Lai Hsiang-ling (賴香伶) is passionate about contemporary art. The mere mention of an installation or video projection are all that's needed to send the Museum of Contemporary Art's (MOCA, 台北當代藝術館) director off on a tangent about the diverse array of artists exhibiting in her museum or the curators she works with.
Drawing on 20-years of experience in Taiwan's culture industry, she can explicate at length about the minutiae of arts funding, the ups and downs of negotiating with policy wonks and the difficulties of squeezing money out of corporations. And it is her ability to communicate across a broad spectrum of institutions and disciplines that has made her the doyenne of Taiwan's contemporary art scene.
"From artists, administrators and corporate and art officials I need to work with them and communicate with them," she said in an interview with the Taipei Times.
PHOTO: COURTESY OF MOCA, TAIPEI
Appointed to the position in 2005, she began her two-year tenure last year after leaving the National Culture and Arts Foundation (NCAF, 國家文化藝術基金會), where she was director for grants.
"My friends always joke that before I gave money and now I always ask for money," she said.
For Lai, running a contemporary art museum means striking a balance between finding and working with curators who have a broad list of artist contacts and interacting with the community within which MOCA is based.
"Working with younger, emerging, artists and [finding] resources to work with different curators, younger emerging curators, while establishing MOCA as a platform that attracts artists working in cross-discipline to work are all goals I'm working towards," she said.
With four annual exhibits in the museum's main exhibition space and four smaller exhibits in the MOCA Studio, Lai has her hands full finding curators and mounting shows.
For MOCA's main exhibition space, Lai works with two kinds of "guest" curators all of whom have complete freedom to mount the shows they want. The first are what Lai calls the "scholarly curator," a person who writes a curator's statement and provides a list of artists, but does no hands-on work in setting up the exhibition. This becomes the responsibility of the museum's in-house curators, led by Lai.
Lai says this often causes problems because these curators often know little about MOCA's budget and size restrictions. As a result, she prefers to work with curators or institutions "based on some mutual understanding or mutual knowledge of working together before."
This often means that local guest curators are chosen over international guest curators because, "it's easier and safer to work with local guest curators."
Lai cites Manray Hsu (徐文瑞), curator of Naked Life and Sean Hu (胡朝聖), curator of the forthcoming Fashion Literally, as examples of young Taiwanese curators who can draw on a list of international artists operating in a global framework.
Like the curators she cultivates, Lai travels extensively throughout the globe to network with different curators and artists and keep abreast of art movements and museums.
"Because there's no one museum in the world ... information systems are important and you have to keep yourself updated and that's why museum and art community networking is very important," she said.
The three in-house curators work closely with Lai in the MOCA Studio. In addition to working on exhibits in the main gallery, each in-house curator is responsible for mounting an exhibit in the MOCA Studio, a space that was once a coffee shop that Lai single-handedly transformed into a space for emerging artists.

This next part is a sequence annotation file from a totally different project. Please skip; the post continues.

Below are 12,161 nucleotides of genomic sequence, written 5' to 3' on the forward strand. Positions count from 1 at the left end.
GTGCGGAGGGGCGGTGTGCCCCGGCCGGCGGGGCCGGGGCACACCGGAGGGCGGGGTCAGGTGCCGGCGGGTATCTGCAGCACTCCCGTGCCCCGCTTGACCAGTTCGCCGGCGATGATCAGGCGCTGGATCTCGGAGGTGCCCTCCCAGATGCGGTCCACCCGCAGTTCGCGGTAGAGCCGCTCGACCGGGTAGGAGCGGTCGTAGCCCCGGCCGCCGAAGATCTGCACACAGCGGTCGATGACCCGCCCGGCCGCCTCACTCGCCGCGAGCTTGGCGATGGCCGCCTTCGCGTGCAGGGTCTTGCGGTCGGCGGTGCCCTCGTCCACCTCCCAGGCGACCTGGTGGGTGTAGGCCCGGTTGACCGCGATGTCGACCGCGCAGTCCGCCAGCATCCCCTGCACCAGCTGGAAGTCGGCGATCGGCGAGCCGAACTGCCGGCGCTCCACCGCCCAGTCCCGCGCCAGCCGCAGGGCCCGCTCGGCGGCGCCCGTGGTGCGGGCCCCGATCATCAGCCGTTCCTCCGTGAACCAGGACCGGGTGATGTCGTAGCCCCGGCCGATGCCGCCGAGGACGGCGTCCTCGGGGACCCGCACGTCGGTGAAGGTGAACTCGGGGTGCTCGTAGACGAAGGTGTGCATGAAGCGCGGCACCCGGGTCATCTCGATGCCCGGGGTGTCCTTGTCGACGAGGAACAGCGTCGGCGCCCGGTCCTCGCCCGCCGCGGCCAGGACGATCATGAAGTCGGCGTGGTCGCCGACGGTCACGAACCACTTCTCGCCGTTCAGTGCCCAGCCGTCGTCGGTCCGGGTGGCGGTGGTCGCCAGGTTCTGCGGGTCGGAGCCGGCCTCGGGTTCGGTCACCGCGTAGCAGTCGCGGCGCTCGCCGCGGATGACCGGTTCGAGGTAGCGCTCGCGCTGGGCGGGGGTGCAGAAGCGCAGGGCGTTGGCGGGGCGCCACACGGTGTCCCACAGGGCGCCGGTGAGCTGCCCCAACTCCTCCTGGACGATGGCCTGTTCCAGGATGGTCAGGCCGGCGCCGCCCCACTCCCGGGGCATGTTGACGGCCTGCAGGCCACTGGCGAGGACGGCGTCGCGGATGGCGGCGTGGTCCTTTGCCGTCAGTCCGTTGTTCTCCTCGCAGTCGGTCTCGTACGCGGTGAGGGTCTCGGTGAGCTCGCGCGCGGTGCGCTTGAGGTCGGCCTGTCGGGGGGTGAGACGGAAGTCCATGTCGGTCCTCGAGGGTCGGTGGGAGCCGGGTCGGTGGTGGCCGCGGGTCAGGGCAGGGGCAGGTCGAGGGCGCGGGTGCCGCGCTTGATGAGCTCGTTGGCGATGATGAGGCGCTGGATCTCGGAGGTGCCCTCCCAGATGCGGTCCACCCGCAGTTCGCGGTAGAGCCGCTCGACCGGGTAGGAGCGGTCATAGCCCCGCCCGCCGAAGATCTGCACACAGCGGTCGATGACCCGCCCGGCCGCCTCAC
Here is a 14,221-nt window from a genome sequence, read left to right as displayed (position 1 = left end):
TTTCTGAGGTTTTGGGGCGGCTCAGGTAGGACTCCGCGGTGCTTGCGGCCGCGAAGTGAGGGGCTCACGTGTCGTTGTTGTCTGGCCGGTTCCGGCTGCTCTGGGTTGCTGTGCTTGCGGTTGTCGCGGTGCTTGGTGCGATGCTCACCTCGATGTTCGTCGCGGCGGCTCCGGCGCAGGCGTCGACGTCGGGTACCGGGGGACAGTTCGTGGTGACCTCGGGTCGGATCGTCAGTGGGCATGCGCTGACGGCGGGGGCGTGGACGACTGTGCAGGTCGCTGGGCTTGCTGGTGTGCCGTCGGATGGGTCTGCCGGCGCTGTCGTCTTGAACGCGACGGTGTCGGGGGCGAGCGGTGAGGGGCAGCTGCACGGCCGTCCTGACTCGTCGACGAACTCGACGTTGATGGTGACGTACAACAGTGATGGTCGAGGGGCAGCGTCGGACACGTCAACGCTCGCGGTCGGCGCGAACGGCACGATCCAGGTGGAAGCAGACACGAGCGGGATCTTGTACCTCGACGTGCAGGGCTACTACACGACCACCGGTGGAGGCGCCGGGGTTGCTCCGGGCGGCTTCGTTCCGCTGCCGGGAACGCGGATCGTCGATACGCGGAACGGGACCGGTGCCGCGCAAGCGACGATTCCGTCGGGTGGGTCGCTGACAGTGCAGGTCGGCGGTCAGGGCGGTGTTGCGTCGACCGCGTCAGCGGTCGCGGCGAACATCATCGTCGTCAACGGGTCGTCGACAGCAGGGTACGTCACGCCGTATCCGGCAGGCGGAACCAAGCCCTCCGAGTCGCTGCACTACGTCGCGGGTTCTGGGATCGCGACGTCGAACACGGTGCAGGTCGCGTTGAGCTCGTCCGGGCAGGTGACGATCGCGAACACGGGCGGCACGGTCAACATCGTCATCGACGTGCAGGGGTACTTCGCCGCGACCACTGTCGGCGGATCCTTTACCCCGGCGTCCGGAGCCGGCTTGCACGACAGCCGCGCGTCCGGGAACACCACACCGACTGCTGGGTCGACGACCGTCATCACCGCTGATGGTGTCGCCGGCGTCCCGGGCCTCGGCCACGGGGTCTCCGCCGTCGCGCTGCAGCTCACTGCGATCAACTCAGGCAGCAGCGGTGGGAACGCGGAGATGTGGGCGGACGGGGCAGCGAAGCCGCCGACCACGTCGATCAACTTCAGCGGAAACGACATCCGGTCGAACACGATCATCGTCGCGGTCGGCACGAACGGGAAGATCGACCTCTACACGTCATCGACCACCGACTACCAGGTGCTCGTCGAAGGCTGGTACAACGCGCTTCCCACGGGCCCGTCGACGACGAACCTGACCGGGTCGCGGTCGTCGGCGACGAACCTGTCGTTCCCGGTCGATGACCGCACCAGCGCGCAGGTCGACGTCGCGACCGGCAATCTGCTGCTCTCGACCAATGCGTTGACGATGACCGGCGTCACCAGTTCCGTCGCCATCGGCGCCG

For Lai, the Studio benefits both the museum and emerging artists.
"Each year the three in-house curatorial staff members have to do one or two MOCA Studio exhibitions. They have to propose who will be the artist they will want to have and how to select their work and they have to write an exhibition essay," she said.
In addition to working with international curators, artists and art spaces, Lai also has to interact with the local community.
Lai continues MOCA's founding tradition of allowing staff and students of the school adjoining the museum free admission. She also works with the school to increase art education programs and encourage students to become tour guides.
Since last year, Lai has promoted the museum's plaza as a space to bring the community together with art fairs, unplugged concerts and movie screenings.
"These kinds of activities help to attract more people and opens a dialogue in the local community," she said.
In the future Lai will use the plaza's space to hold activities to promote exhibits at the museum.
Lai can't cite any one person who influenced her career as director. Instead she cites the Cartier Foundation in France as her inspiration because it was among the first institutions in the world to encourage contemporary art using guest curators.
"They already had the vision twenty years ago to see themselves as a platform for different kinds of art people to work together. That's my major interest — wherever I'm working. I should be that kind of person," she said.
MOCA is different than many museums in that it's only a showcase for art rather than a compiler of collections.
"What we call the four missions of a museum is: collection, exhibition, research, and education. Very few museums don't keep the four missions, and MOCA is one. Like P.S.1 in New York, we are very similar ... in that we don't have our own collection," she said.
Without a permanent collection MOCA has considerable freedom to develop its own unique voice through the curators they work with and the artist's work they exhibit. It is a mission that Lai embraces.
"[MOCA] is a kind of platform for art people to communicate, for the artists to be seen [and] for their artwork to be discussed, for curators to present their ideas and for critics to give their critical thinking about contemporary culture," she said.
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